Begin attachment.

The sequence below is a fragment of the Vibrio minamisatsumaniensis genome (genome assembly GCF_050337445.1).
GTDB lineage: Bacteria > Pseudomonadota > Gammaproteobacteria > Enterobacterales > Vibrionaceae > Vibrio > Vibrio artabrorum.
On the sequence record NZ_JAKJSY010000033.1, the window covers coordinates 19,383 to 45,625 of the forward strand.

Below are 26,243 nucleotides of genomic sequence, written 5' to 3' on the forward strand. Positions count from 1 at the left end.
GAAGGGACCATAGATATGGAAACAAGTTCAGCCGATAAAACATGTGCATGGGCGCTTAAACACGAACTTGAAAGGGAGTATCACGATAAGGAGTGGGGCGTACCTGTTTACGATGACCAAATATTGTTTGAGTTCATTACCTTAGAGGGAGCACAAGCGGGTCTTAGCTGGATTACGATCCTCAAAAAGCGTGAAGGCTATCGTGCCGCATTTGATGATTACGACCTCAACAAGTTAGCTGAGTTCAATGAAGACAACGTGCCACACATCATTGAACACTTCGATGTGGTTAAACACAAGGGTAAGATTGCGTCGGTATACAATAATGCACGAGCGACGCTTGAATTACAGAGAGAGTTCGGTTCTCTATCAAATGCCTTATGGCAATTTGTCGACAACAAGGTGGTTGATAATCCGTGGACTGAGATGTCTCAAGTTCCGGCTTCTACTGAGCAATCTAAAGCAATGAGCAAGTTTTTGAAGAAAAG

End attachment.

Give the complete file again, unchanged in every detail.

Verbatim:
The sequence below is a fragment of the Vibrio minamisatsumaniensis genome (genome assembly GCF_050337445.1).
GTDB lineage: Bacteria > Pseudomonadota > Gammaproteobacteria > Enterobacterales > Vibrionaceae > Vibrio > Vibrio artabrorum.
On the sequence record NZ_JAKJSY010000033.1, the window covers coordinates 19,383 to 45,625 of the forward strand.

Below are 26,243 nucleotides of genomic sequence, written 5' to 3' on the forward strand. Positions count from 1 at the left end.
GAAGGGACCATAGATATGGAAACAAGTTCAGCCGATAAAACATGTGCATGGGCGCTTAAACACGAACTTGAAAGGGAGTATCACGATAAGGAGTGGGGCGTACCTGTTTACGATGACCAAATATTGTTTGAGTTCATTACCTTAGAGGGAGCACAAGCGGGTCTTAGCTGGATTACGATCCTCAAAAAGCGTGAAGGCTATCGTGCCGCATTTGATGATTACGACCTCAACAAGTTAGCTGAGTTCAATGAAGACAACGTGCCACACATCATTGAACACTTCGATGTGGTTAAACACAAGGGTAAGATTGCGTCGGTATACAATAATGCACGAGCGACGCTTGAATTACAGAGAGAGTTCGGTTCTCTATCAAATGCCTTATGGCAATTTGTCGACAACAAGGTGGTTGATAATCCGTGGACTGAGATGTCTCAAGTTCCGGCTTCTACTGAGCAATCTAAAGCAATGAGCAAGTTTTTGAAGAAAAG